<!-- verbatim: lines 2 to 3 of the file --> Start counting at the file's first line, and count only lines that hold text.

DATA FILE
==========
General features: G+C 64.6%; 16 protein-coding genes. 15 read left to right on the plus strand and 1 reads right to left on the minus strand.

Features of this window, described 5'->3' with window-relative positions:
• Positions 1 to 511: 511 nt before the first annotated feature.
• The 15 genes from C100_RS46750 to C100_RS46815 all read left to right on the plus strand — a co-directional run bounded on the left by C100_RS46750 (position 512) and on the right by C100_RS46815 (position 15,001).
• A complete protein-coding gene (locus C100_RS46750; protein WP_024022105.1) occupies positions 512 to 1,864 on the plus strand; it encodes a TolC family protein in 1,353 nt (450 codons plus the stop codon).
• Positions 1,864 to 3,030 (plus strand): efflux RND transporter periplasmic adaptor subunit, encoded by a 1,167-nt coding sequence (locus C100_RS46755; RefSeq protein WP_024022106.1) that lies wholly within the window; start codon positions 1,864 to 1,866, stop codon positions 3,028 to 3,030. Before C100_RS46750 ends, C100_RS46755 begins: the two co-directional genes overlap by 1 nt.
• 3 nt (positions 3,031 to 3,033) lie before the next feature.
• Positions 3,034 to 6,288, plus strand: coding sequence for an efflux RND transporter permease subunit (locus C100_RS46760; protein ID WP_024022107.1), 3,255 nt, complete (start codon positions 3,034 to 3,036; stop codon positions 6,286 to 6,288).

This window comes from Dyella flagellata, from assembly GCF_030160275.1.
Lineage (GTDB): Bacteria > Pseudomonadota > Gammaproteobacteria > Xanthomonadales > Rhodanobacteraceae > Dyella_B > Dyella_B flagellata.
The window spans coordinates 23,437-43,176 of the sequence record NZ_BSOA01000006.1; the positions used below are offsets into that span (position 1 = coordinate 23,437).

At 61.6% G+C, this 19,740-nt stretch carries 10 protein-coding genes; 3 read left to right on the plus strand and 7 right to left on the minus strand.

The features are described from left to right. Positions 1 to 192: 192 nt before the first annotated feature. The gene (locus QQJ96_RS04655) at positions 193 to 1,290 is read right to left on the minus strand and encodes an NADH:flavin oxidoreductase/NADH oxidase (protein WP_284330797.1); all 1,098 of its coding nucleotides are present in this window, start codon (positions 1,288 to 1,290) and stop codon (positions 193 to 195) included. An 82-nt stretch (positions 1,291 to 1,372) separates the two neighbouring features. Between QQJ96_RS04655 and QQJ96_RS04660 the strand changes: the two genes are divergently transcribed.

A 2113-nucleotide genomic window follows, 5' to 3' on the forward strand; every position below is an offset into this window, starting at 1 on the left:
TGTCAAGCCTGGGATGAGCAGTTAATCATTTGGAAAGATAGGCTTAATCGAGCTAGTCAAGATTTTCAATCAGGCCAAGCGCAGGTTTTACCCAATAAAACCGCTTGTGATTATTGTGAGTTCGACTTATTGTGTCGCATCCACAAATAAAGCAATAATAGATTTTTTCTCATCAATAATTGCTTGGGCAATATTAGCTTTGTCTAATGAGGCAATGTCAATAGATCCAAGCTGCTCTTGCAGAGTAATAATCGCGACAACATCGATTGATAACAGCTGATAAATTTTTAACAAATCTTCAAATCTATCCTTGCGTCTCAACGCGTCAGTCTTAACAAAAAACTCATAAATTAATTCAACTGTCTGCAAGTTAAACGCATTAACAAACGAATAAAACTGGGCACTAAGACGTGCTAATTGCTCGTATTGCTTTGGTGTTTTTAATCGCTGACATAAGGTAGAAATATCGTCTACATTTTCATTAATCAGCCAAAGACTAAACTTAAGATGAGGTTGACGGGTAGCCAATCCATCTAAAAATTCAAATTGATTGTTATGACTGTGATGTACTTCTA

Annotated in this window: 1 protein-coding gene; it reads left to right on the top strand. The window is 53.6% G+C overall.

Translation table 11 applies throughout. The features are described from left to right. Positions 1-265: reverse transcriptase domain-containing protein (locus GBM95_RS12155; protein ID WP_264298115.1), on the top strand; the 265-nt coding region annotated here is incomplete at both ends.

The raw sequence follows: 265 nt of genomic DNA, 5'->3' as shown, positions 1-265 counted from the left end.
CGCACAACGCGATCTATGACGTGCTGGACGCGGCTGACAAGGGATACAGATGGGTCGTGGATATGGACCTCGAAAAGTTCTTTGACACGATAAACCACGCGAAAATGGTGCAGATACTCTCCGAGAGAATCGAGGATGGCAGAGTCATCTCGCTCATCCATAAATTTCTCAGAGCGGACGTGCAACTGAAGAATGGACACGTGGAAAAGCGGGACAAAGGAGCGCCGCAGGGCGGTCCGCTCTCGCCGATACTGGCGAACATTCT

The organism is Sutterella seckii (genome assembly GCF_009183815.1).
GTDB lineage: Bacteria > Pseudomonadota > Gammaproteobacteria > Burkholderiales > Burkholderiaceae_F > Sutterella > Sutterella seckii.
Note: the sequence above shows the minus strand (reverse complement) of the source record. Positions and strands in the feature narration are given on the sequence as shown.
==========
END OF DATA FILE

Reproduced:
Features of this window, described 5'->3' with window-relative positions:
• Positions 1 to 511: 511 nt before the first annotated feature.